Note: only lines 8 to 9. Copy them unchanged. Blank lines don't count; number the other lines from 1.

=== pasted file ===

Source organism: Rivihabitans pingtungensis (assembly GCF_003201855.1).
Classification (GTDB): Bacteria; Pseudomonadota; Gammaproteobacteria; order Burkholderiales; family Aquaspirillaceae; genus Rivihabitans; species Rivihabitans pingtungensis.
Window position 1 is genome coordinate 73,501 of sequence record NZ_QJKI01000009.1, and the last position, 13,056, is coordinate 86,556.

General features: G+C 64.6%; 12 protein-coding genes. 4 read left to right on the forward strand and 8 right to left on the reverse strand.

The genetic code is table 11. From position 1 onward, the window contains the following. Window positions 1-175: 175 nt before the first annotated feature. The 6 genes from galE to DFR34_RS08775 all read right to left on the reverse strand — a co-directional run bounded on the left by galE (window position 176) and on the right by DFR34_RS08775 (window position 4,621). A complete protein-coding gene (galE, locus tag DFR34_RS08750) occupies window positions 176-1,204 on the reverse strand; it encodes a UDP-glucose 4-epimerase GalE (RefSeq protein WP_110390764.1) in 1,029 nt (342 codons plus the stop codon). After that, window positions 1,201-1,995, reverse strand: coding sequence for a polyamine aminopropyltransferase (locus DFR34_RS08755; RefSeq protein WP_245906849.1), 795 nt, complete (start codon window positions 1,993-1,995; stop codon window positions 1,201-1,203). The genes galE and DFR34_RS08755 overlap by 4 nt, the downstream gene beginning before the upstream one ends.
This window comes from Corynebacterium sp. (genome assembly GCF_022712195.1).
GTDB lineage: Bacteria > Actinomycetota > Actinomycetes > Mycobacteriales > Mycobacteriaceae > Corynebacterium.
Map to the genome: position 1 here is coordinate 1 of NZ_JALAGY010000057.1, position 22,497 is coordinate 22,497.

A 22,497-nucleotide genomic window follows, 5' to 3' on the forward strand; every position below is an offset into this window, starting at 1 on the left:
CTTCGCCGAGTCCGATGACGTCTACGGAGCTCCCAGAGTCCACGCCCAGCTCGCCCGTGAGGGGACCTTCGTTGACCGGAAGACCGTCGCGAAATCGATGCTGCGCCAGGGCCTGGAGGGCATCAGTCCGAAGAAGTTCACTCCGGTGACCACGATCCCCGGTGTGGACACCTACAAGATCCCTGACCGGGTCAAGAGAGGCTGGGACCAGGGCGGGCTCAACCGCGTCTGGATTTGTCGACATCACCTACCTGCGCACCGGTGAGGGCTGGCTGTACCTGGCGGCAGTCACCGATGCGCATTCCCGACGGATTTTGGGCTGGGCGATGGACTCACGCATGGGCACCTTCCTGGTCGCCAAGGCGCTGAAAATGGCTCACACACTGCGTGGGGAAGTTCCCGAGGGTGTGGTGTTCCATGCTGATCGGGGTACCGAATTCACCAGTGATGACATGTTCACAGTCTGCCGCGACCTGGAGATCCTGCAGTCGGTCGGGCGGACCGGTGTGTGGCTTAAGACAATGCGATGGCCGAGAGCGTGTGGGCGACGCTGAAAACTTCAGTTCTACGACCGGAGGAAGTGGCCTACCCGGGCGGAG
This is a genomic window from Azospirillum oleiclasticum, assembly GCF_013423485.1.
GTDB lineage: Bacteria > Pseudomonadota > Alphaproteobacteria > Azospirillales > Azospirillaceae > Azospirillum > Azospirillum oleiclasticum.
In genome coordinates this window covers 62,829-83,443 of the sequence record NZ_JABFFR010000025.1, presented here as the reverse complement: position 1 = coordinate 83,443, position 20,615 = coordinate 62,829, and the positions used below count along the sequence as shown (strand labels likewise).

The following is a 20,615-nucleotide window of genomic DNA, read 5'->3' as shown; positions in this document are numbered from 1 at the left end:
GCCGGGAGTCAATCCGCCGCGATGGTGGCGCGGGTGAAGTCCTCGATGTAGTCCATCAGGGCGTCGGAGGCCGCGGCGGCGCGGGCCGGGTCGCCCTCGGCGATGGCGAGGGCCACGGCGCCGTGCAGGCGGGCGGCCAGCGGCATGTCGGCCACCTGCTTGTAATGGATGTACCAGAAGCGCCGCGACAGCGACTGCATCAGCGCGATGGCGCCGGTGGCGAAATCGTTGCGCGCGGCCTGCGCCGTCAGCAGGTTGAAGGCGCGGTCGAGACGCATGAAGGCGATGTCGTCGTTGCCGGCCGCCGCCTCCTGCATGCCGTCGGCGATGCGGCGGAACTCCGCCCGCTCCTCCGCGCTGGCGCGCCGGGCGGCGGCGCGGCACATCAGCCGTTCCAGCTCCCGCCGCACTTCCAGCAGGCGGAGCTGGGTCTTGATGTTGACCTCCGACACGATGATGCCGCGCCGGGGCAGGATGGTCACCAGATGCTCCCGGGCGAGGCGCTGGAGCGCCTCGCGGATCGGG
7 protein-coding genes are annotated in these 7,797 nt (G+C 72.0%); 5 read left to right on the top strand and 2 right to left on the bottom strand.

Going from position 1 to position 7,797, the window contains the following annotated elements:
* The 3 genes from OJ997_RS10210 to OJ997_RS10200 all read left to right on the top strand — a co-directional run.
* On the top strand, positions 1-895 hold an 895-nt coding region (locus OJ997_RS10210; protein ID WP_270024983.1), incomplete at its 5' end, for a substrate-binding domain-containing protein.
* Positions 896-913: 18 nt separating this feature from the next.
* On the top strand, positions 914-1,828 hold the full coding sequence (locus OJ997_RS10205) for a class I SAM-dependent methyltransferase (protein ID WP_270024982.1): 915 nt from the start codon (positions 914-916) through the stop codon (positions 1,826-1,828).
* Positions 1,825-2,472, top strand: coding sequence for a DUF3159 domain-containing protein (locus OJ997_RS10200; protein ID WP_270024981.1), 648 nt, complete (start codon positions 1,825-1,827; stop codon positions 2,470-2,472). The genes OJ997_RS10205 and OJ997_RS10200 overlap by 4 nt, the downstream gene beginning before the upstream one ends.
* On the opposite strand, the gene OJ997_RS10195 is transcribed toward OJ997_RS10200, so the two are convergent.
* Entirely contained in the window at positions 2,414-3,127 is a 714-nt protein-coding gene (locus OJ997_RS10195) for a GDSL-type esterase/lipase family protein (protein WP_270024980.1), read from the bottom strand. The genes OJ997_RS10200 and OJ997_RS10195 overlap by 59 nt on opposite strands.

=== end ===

Map to the genome: position 1 here is coordinate 1 of NZ_JALAGY010000057.1, position 22,497 is coordinate 22,497.

A 22,497-nucleotide genomic window follows, 5' to 3' on the forward strand; every position below is an offset into this window, starting at 1 on the left: